By now, you are probably fully immersed in the school year.  And when the novelty of the new year has worn off and you realize you’re in the trenches again, it’s easy to feel just a wee bit of the old anxiety creeping up.Because let’s face it, after a handful of weeks the familiar stressors start to rear their ugly heads and our vision gets a little blurrier and our breathing grows more shallow.

Perhaps you’re wondering how you’re going to cover all of the material by the end of the semester.

Perhaps you’re worried about the low level of skills among your students in fourth period.

Perhaps grades have come out and you’re wondering how you are going to support the handful of students who aren’t passing and how you can raise their level of success.

Perhaps the students have grown more comfortable and there is more policing of behaviors.

Perhaps the administration dropped the ball on supporting you with a parent.

Perhaps you feel buried by the stack of papers continues to grow and grow and grow.

Perhaps it’s as simple as being unable to find any time for you to do the things you like to do—like working in the garden, hanging out on the deck during a sunset, or watching the latest episode of Grey’s Anatomy.

The bad news is that all of these concerns weigh heavy on all of us as teachers.

But the good news is that there are many ways to combat these stressors and create peace and equanimity both in the classroom and your life.

For now, however, I will offer the following five suggestions for recapturing your sense of peace as the school year amps up and the stress compounds:


  1. Create some self-care habits.  Make Friday night all about reading for pleasure with good music or dinner with friends or date night with your spouse. Make Saturday morning your mani-pedi time at the local salon. Make Sunday night church and family dinner time. But don’t hope that it will happen serendipitously, PLAN IT. Put it on the calendar. And honor your own needs.
  2. Find time for stillness and silence.  Each day we can find moments where we can pull away from the hustle and bustle and find quiet moments of stillness and silence where we can decompress and reclaim a sense of serenity. Whether it’s meditating, praying, or simply lowering our rhythms, in our 24/7 always “on” world, it becomes so easy to simply ignore or dismiss the opportunities for stillness and silence. But look for them. Value them. Use them. You won’t be sorry.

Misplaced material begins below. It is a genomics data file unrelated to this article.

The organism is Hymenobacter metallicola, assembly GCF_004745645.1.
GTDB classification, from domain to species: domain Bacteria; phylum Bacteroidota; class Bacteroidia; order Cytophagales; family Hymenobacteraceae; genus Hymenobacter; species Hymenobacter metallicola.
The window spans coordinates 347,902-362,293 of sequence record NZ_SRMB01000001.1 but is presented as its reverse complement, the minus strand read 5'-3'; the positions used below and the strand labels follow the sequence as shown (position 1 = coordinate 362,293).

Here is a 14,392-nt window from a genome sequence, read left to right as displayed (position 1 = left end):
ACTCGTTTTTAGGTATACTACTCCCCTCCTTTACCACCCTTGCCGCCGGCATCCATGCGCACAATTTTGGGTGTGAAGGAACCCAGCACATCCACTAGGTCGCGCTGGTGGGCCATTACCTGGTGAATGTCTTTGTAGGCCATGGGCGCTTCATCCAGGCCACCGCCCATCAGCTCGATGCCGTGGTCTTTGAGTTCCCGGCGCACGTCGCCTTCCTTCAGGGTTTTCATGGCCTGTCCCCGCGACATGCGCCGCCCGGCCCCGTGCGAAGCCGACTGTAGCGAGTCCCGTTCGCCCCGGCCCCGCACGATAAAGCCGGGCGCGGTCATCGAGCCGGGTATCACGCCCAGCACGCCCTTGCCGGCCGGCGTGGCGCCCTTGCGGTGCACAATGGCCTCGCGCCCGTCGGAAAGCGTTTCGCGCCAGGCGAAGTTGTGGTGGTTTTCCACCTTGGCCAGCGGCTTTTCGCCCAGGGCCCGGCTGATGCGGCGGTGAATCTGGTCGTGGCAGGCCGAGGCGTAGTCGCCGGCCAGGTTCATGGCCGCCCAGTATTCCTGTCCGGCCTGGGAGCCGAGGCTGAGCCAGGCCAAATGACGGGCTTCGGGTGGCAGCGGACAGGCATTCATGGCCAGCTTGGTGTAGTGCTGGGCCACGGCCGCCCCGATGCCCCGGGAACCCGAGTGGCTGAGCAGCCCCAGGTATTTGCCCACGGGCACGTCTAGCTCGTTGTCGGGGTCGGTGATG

3. Take something off your list.  Review your calendar and make a mindful choice to remove something that no longer serves you.  We are creatures of habit and we follow the calendar as if someone else created it. But guess what?  WE are the ones who created it. So we can UNcreate it as well. Yeah, I went there.
  4.  Talk about it.  Find a trusted confidant and share your experience. Acknowledge the stressors and work through them. I’m not talking about a place to simply complain, vent, or rant (although two of those have their places), but rather develop a kind of Zen Mastermind group where you can brainstorm solutions together while benefiting from fellowship with another person. I recently asked our school counselor (one of my favorite people on campus) if I could come by and get some help untangling some stuff and he said “Yes, of course,” and our meeting really helped me. Even knowing that his door was open to me really put me at ease. So if you have someone (or many someones) like that, try to spend more time with them as the anxiety rises and see if that helps.
  5. Serve/give outside the classroom.  Whenever I feel that I have no control over the stressful things in my life, I find that one of the strategies that makes me feel better is to serve outside myself and outside my classroom. I donate time or money at church, I volunteer for outside activities, I proofread a friend’s paper, or I help or tutor a friend’s child with their homework for free.  Knowing that you’re helping others can bring a great sense of fulfillment and gratitude and puts everything else in perspective and makes all of the other stuff you’re sweating seem not so important after all.

Bonus strategies: Review this blog and you will also find all kinds of other strategies, like these posts on sitting still, meditating better, and how to have an awesome date with yourself.

When the school year gets in full swing, it’s sometimes difficult to step back and be mindful about the ways in which we cope.

Finding that perspective can be a choice, but only you can stop The Merry-Go-Round.

I hope these handful of strategies give you some breathing room and allow you to see what’s important and what is “just stuff.”

So you can ignore “the stuff” and focus on what matters. TZT


If you enjoy the concepts I talk about in this blog, be sure and check out:

The Zen Teacher: Creating Focus, Simplicity, and Tranquility in the Classroom


The Self-Care Starter Kit (FREE)


Self-Care 101: Finding Time, Creating Space, and Embracing Renewal